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At Alderman Cogan’s CE Primary Academy, we want our children to be the best that they can be.  We want to give them the best possible chances in life and one important way we can do this is to encourage every child to be a reader.

Read Write Inc.

We are excited to be part of a nationally funded Read Write Inc. project, one of only 60 schools in the country.  Read Write Inc. has a long history of proven success and we have seen the positive impact on our children’s confidence to read from day one.

Read Write Inc. is more than phonics, it is integrated comprehension, writing, grammar, spelling vocabulary and handwriting.There is role-play and drama with every child participating in the lesson.  Story time and poetry time develop the children’s knowledge of traditional tales and a wide range of poetry.  The simple assessment, clear tracking and straightforward grouping  ensures that every child learns rapidly at the right level.

Please click on the links below to answer any Read Write Inc. questions.


    We start by teaching phonics to the children in Foundation Stage 2. This means that they learn how to ‘read’ the sounds in words and how those sounds can be written down. This is essential for reading, but it also helps children learn to spell well. We teach the children simple ways of remembering these sounds and letters. Ask them to show you what these are.

    The children also practise reading (and spelling) what we call ‘tricky words’ (red words), such as ‘once,’ ‘have,’ ‘said’ and ‘where’.

    The children practise their reading with books that match the phonics and the ‘tricky words’ they know. They start thinking that they can read and this does wonders for their confidence.

    The teachers read to the children, too, so the children get to know all sorts of stories, poetry and information books. They learn many more words this way and it also helps their writing.


    We will always let you know how well your child is doing.

    We use various ways to find out how the children are getting on in reading. We use the information to decide what reading group they should be in. Your child will work with children who are at the same reading level as him or her. Children will move to a different group if they are making faster progress than the others. Your child will have one-to-one support if we think he or she needs some extra help to keep up.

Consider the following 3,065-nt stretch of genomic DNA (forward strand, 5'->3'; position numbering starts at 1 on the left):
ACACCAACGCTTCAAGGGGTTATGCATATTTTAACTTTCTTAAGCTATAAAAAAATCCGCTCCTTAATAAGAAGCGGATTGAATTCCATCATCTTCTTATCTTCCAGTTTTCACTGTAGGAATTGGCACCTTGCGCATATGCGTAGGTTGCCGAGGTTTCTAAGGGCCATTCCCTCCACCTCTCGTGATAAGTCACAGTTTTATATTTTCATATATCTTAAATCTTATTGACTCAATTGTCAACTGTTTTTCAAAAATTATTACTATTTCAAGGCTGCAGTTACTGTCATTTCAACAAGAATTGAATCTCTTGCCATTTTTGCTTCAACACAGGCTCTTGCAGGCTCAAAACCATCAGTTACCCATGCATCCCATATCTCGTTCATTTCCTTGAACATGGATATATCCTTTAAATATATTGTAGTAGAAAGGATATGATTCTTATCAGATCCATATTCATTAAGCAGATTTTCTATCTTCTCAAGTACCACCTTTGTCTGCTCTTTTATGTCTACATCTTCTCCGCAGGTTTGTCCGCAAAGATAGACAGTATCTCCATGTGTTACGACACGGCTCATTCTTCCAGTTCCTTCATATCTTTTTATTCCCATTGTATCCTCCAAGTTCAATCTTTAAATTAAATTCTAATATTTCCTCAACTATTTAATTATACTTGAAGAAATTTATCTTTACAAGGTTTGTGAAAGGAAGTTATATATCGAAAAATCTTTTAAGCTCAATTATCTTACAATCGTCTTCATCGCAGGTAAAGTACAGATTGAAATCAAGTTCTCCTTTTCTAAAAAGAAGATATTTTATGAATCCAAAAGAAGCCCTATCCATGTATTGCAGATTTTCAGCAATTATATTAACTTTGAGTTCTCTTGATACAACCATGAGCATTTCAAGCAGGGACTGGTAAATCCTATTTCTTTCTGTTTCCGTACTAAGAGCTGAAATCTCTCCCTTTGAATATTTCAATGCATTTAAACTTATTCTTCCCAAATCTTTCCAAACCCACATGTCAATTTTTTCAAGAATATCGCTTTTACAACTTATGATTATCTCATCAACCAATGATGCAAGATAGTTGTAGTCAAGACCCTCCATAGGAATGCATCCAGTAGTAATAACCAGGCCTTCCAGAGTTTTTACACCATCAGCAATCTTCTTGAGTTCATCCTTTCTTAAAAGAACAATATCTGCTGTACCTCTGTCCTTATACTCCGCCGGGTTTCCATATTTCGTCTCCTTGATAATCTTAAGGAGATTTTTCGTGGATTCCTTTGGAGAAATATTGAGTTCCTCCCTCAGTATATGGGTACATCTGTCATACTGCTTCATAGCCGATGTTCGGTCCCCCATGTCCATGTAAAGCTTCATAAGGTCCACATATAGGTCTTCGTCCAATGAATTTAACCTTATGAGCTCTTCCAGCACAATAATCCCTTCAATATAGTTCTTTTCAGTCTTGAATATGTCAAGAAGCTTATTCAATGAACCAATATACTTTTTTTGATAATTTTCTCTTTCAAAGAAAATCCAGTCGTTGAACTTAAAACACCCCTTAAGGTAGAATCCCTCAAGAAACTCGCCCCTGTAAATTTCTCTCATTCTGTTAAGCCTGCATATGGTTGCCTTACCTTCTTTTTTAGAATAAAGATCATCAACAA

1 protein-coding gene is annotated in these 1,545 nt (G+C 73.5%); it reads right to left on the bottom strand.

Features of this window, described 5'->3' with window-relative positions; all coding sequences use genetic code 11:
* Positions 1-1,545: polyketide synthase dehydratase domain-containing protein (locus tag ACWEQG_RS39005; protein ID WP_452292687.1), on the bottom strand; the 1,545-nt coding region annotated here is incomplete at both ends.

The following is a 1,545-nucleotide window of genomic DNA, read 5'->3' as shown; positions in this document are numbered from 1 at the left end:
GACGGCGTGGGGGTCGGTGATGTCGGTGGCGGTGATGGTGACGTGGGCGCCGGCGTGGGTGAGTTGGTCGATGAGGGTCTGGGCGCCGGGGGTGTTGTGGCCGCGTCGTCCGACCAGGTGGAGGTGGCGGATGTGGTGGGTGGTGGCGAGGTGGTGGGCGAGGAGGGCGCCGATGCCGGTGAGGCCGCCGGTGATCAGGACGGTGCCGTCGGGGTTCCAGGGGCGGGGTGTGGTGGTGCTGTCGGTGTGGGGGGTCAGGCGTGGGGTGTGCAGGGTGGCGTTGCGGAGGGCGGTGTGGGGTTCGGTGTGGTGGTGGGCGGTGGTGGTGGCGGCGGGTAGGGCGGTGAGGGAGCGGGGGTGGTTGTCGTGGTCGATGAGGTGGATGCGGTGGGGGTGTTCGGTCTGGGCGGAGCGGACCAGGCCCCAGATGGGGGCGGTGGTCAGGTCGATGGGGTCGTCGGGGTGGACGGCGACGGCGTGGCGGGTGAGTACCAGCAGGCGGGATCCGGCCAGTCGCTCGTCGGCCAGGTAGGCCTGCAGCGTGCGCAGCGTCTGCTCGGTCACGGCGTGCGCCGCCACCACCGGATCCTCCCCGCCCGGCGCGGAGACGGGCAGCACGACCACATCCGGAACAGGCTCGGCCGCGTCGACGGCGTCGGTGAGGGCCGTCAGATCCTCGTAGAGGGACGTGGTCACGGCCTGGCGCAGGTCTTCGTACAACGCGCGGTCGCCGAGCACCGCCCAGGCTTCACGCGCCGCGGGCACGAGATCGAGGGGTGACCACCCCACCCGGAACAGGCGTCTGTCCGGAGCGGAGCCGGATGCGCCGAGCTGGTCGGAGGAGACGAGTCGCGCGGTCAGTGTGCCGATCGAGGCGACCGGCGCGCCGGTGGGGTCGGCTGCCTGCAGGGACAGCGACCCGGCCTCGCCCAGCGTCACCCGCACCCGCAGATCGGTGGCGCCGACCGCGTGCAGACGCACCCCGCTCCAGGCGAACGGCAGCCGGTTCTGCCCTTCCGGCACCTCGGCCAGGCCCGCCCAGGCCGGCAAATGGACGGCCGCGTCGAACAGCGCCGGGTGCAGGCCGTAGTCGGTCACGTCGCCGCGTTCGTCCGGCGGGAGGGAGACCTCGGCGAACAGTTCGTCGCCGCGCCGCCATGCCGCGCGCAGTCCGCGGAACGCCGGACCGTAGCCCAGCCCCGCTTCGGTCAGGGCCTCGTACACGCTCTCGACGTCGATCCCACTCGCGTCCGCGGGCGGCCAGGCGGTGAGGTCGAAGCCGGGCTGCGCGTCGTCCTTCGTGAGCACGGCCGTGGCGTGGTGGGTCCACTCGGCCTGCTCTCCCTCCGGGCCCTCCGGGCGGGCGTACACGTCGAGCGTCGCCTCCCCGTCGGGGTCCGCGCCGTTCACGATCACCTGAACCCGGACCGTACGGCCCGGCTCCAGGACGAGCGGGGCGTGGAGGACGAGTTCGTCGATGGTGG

We also use a reading test so that we can make sure that all our children are at the level that they should be for their age compared to all the children across the country.

    In the summer term, the government asks us to do a phonics check of all the Year 1 children. That gives us extra information about their progress. We will talk to you about how well your child has done, and especially if we have any worries at all.


    By the end of Year 2, your child should be able to read aloud books that are at the right level for his or her age. In Year 3 we concentrate more on helping children to understand what they are reading, although this work begins very early on. This happens when the teacher reads to the children and also when the children read their own story book.


    All of the staff have been trained to teach reading in the way we do it in this school. We believe that it is very important that all the teachers and teaching assistants work in the same way. Senior teachers watch other teachers teaching to make sure that the children are learning in the way we want them to learn.

    If you are worried about the teaching or you have any questions, please come to school and talk to us.